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Verizon Says It Owns the Internet


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It seems Verizon has taken out a patent on the Internet. All of it.


We know this as a result of that court case in which Verizon is trying to sue competitor Vonage out of business. Vonage offers telephone service over Internet connections, and so takes customers away from Verizon. In tried-and-true form, Verizon filed suit and a silly District Court ruling (currently being appealed) awarded Verizon $58 million plus a piece of Vonage’s revenues.


But the interesting part comes as part of the decision. Here are three claims upheld by the U.S. District Court, as quoted from the decision that could cost Vonage big time:


“6. A method as in claim 1, wherein the public packet data communication network is a packet switched network.

7. A method as in claim 6, wherein the packet switched network comprises a system of interlinked data networks using TCP/IP protocol.

8. A method as in claim 7, wherein the system of interlinked data networks comprises the Internet.”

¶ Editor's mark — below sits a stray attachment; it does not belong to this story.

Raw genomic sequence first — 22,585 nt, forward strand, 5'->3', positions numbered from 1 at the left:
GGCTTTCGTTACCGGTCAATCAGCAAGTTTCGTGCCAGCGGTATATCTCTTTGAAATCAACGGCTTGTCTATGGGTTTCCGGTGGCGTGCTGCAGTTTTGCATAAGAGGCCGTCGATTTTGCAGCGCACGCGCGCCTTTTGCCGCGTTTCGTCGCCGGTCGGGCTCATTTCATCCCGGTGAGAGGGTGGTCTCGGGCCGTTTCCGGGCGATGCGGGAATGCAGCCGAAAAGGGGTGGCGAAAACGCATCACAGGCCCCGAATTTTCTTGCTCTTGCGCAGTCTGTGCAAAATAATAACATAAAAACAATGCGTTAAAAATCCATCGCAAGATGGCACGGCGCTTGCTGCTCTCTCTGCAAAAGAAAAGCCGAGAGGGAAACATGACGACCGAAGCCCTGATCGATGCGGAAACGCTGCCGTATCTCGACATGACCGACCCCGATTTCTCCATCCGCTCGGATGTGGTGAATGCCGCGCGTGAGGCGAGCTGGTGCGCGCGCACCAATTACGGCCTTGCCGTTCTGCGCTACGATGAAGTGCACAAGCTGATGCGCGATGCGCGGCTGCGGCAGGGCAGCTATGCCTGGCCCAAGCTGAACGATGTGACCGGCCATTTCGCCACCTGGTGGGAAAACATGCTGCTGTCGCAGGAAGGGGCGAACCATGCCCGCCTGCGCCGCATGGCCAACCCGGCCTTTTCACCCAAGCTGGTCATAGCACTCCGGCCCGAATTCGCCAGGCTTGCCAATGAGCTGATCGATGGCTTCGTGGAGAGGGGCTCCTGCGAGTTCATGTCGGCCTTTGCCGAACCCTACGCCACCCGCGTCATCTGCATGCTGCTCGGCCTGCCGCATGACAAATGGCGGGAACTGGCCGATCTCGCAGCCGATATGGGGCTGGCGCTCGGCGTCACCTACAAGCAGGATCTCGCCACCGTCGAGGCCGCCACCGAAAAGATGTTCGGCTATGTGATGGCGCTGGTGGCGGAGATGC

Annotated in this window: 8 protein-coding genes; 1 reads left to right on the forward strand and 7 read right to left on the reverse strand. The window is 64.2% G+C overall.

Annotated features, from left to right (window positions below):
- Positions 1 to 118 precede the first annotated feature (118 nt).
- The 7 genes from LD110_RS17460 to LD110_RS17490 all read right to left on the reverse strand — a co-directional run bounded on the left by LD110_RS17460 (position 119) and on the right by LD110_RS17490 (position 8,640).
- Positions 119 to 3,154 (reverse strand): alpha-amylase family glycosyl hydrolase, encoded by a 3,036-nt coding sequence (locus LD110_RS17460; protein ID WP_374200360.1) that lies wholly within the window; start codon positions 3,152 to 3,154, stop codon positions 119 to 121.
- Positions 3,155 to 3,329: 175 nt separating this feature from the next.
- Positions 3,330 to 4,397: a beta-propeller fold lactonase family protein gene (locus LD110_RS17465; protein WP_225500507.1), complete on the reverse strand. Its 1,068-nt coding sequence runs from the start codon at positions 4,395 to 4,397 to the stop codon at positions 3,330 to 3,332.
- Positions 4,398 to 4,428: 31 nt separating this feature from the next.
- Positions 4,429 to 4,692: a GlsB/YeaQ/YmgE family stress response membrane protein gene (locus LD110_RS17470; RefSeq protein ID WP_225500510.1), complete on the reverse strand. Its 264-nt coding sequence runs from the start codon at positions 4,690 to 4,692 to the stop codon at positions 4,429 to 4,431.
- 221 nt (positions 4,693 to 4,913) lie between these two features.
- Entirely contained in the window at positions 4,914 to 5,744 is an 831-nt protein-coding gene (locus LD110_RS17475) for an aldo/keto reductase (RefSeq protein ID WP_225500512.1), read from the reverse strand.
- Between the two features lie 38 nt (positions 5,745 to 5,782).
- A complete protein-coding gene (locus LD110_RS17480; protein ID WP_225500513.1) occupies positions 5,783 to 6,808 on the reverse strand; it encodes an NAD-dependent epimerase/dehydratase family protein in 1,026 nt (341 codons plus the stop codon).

Look closely at what those supposedly valid claims describe. A public packet data communications network? A network using TCP/IP? Interlinked data networks? Verizon has patented the Internet.


The point of the Vonage suit is not to enforce a patent — it’s to crush the competition and if it takes staking a claim to the Internet to to it, then that’s what it takes.


We certainly hope that a court which actually knows something about patents will reverse this ruling later this month when the case is heard in the U.S. Court of Appeals for the Federal Circuit. In the meantime, it’s valuable to step back and ponder the hubris of a company that portends to patent the Internet — and gets away with it.


This is not an isolated example of a telephone company asserting its muscle. AT&T and Qwest (along with Sprint) blocked calls to free conference-call services, allegedly over a dispute for payments. These services are used by non-profits, which suddenly found themselves being directed to higher-priced services offered by AT&T and Qwest.


There are FCC actions in the works, and an antitrust suit has been filed.


For those of us who want a Net Neutrality policy, the old adage is true: You’re not paranoid if they really are after you. Or, to put it in context of the 100-year history of anticompetitive behavior by the phone industry: Genetics wins.

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